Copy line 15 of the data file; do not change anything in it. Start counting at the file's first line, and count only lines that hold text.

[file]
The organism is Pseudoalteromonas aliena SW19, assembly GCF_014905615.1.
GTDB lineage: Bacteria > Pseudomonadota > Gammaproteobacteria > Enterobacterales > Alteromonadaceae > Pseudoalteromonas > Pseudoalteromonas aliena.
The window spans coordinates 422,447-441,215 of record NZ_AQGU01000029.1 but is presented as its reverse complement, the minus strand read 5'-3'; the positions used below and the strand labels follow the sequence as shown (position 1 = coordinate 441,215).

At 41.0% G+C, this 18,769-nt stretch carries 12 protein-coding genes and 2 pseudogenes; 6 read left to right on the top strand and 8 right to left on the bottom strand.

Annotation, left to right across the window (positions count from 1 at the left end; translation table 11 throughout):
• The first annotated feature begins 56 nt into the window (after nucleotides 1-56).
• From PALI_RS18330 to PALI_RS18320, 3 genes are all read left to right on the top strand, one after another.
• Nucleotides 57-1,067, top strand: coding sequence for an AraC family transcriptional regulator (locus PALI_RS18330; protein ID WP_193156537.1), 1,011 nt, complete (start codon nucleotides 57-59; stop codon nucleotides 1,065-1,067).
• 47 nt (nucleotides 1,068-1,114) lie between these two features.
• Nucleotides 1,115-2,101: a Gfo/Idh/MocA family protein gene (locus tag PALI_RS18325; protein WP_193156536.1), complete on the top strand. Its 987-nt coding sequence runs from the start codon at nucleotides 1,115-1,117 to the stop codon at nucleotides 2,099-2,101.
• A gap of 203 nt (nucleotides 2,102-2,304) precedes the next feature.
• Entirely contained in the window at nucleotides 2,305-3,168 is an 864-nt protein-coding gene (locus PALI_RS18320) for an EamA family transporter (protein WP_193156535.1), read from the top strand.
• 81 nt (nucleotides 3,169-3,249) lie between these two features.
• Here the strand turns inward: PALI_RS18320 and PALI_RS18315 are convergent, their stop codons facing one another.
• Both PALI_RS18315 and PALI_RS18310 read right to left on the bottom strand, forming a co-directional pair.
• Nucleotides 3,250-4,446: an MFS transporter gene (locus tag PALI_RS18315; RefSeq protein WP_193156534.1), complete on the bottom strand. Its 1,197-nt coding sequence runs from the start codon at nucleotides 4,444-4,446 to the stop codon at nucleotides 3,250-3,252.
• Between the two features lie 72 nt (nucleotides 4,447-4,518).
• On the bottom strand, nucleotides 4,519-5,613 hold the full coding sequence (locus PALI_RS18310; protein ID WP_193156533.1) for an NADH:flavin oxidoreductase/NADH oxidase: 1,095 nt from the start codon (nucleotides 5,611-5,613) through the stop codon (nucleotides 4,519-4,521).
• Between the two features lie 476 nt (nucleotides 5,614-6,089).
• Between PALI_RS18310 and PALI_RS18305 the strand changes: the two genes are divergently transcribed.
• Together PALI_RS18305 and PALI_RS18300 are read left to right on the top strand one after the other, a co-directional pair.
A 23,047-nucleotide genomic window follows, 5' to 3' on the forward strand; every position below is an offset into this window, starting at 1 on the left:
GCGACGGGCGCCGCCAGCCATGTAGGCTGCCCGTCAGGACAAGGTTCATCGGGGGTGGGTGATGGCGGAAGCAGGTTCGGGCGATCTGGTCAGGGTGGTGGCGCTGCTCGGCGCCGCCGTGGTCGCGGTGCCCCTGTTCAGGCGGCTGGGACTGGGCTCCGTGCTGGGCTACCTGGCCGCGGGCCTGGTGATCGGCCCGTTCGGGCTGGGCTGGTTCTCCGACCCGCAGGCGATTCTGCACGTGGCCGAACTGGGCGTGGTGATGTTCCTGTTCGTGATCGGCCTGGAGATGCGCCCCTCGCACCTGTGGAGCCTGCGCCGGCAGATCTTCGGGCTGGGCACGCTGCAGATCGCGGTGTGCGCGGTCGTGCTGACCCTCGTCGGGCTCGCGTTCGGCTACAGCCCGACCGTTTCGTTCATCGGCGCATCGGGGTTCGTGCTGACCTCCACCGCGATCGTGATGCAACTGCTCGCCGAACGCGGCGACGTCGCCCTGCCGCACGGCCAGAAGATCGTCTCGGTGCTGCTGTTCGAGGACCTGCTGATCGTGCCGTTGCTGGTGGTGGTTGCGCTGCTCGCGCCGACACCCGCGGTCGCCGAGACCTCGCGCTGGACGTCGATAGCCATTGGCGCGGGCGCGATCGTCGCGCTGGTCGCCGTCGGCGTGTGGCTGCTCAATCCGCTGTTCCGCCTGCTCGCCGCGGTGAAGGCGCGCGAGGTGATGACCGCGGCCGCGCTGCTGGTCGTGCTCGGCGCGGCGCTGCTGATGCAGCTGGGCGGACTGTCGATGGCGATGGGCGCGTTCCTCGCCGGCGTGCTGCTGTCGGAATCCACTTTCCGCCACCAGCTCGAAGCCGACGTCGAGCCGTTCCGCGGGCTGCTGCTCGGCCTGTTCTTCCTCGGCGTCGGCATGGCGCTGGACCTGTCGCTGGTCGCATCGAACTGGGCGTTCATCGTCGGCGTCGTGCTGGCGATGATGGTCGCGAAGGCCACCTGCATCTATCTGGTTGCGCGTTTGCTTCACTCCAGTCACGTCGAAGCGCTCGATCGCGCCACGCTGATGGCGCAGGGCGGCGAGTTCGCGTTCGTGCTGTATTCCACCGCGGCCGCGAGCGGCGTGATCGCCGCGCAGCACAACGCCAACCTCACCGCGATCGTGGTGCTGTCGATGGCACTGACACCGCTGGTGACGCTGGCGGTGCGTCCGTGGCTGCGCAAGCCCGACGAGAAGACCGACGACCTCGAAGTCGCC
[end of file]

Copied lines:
• Both PALI_RS18315 and PALI_RS18310 read right to left on the bottom strand, forming a co-directional pair.